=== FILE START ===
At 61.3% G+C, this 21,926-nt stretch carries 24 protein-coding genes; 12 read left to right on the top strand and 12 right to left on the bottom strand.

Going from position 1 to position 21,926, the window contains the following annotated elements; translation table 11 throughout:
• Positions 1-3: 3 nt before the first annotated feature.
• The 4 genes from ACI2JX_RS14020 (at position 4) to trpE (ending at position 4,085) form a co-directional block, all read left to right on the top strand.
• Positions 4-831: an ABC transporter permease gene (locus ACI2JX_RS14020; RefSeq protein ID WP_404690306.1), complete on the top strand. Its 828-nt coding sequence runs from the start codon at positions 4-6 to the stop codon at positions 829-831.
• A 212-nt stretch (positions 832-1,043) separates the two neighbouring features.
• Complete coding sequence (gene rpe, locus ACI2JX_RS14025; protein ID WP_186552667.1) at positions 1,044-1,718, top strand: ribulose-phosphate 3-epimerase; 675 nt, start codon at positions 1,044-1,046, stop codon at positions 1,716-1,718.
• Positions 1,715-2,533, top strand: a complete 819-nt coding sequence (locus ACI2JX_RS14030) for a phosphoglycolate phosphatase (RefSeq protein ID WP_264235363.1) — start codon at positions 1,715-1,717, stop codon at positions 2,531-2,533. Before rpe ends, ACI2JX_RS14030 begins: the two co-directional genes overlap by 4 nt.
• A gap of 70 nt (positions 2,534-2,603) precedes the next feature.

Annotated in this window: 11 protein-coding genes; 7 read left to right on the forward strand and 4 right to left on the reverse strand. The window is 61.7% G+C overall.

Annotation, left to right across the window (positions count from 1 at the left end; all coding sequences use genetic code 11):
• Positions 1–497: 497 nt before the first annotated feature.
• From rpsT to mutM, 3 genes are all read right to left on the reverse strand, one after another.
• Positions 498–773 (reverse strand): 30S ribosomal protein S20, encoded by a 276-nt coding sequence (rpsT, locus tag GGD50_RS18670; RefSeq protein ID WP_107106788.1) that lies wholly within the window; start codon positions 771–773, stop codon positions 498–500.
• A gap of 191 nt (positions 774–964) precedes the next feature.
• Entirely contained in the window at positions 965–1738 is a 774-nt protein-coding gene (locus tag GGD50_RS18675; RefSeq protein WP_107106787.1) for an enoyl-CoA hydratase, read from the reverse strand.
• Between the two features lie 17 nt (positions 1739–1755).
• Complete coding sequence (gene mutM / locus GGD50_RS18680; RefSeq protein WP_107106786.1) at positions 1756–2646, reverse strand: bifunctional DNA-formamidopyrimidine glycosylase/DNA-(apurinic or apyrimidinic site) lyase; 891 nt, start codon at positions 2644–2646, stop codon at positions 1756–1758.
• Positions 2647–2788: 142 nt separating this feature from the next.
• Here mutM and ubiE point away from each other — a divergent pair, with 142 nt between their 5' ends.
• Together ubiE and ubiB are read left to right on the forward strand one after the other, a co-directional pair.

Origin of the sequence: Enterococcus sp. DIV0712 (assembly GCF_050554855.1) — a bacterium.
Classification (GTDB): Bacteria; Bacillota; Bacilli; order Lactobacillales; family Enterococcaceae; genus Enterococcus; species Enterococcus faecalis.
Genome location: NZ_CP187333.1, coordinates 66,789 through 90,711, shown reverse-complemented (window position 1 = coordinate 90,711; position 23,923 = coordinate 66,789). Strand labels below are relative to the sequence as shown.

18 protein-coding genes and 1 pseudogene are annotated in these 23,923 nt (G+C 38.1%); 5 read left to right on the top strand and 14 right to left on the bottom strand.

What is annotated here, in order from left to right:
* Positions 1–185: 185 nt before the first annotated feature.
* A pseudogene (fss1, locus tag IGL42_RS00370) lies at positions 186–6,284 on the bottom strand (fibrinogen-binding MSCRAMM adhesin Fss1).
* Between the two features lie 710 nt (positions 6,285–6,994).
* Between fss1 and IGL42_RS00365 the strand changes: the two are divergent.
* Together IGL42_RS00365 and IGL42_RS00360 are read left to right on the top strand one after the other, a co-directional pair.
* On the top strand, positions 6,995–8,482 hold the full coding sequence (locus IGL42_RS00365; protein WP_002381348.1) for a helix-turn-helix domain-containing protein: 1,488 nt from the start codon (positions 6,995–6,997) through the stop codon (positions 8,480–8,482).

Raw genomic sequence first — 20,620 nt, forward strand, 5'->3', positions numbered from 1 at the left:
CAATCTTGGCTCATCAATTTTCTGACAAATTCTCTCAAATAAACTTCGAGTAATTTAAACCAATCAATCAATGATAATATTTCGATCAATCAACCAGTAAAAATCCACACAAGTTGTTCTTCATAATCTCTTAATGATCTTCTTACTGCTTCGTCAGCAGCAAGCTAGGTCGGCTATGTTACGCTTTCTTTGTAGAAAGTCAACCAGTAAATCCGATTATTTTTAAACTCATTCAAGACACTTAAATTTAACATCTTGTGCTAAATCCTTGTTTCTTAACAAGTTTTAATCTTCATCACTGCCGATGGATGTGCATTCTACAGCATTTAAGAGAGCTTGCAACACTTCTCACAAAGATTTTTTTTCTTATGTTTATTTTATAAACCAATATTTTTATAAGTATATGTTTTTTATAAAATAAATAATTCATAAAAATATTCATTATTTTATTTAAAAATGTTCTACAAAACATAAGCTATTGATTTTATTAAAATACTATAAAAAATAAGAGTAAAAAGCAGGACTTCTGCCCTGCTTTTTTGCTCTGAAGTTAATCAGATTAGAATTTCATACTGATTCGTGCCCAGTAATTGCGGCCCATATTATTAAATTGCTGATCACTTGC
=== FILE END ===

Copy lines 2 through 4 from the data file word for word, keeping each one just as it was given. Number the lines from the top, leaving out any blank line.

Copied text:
Going from position 1 to position 21,926, the window contains the following annotated elements; translation table 11 throughout:
• Positions 1-3: 3 nt before the first annotated feature.
• The 4 genes from ACI2JX_RS14020 (at position 4) to trpE (ending at position 4,085) form a co-directional block, all read left to right on the top strand.